The dietary patterns of indigenous Fijians are changing rapidly. Dietary relationships in regard to the prevalence of diabetes are poorly studied in Fiji. A survey was conducted to show the relationship of dietary patterns and other lifestyle factors for the development of diabetes among urban indigenous women in Fiji. A sample of 200 Fijian women aged 30-39 who agreed to participate were interviewed by the use of semiquantitative food frequency, 3 day-24 h recall study. Physical activity and ceremonial dietary customs were also taken into consideration. Anthropometry included measurements of height, weight, waist and hip. Total percentage bodyfat measurements and glycosuria tests were also conducted. The results showed high rates of obesity manifested in high percentage bodyfat, high body mass index (BMI) and high waist and hip ratio (WHR). The mean 24 h dietary intake exhibited a moderate intake of protein, high intake of fat and a low intake of carbohydrate. The carbohydrate reduction was a result from the decline in consumption of traditional staples. Consumption of cereals and related products favored the high intake of butter and margarine and also encouraged the use of cooking oil in frying varieties of flour products. The daily intake of anti-oxidant vitamins of -carotene and vitamin E were low, however there was a high intake of vitamin C. The food frequency study revealed cassava, bread and sugar were consumed daily as the main carbohydrate foods. Fish and meat were the most frequently consumed protein foods. The main beverage was sweet tea with whole-cream milk. Butter, margarine, coconut cream, cheap lamb flaps and cooking oil provided the main sources of fat. Levels of physical activity included high sedentary lifestyles with a high rate of subjects being overweight and obese. Ceremonial dietary customs showed a high consumption of meat and fish. Fruits were rarely consumed. Glycosuria existed among the age group under study. The impact of dietary transition, coupled with dietary excesses and physical inactivity, seem to be potential risk factors of diabetes among the indigenous women in the urban area.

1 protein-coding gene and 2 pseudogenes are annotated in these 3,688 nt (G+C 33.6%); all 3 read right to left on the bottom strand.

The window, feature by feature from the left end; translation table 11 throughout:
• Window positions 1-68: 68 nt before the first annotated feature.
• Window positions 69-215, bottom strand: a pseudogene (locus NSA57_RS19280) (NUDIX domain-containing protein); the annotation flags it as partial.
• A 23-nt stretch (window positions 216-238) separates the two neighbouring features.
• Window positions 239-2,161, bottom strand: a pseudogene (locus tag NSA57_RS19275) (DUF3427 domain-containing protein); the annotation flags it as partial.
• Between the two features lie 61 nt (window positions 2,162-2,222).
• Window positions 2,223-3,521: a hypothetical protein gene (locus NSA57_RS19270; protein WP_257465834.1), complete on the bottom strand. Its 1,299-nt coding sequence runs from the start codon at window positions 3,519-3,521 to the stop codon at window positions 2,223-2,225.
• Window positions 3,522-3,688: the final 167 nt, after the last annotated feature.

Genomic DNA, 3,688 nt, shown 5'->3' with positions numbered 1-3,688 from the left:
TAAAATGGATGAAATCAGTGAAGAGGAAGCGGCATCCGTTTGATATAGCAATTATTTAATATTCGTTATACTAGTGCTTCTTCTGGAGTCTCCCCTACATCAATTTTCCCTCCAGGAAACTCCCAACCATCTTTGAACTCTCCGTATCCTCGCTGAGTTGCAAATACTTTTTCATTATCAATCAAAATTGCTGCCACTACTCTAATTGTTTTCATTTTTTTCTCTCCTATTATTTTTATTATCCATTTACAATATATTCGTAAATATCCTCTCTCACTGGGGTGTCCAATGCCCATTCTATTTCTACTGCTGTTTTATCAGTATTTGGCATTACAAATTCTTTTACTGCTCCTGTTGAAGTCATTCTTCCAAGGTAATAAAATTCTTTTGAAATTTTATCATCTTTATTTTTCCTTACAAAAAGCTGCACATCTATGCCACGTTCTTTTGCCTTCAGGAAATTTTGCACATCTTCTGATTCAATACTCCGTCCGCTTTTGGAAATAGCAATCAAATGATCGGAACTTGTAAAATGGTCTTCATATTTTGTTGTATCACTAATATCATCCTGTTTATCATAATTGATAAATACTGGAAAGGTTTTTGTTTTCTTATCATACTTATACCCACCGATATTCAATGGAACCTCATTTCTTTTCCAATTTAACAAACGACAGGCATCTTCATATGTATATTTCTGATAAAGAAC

The prevalence of subclinical deficiencies of folate and vitamin B6 in India is high and preliminary investigation showed higher mean plasma total homocysteine level in Indians compared with the values reported for western populations. The present study was carried out in 40 apparently normal men to examine the relationship between plasma total homocysteine level and folate and vitamin B6 status. The mean plasma homocysteine level was high and was inversely related to folate status as judged by red blood cells or plasma folate concentrations. There was no significant relationship between fasting homocysteine level and vitamin B6 status.
Selenium (Se) concentrations were determined in human serum, rice and wheat flour sampled in the city of São Paulo, Brazil, and compared with those sampled in Tokyo, Japan. Serum levels of Se were significantly lower in Japanese Brazilians than Japanese living in Tokyo. The samples of rice consumed by Japanese Brazilians in São Paulo contained 22.7 ng Se/g on average, which was about half the selenium level in rice consumed in Tokyo. Rice commonly consumed in São Paulo might be one of the factors to lower the serum level of Se.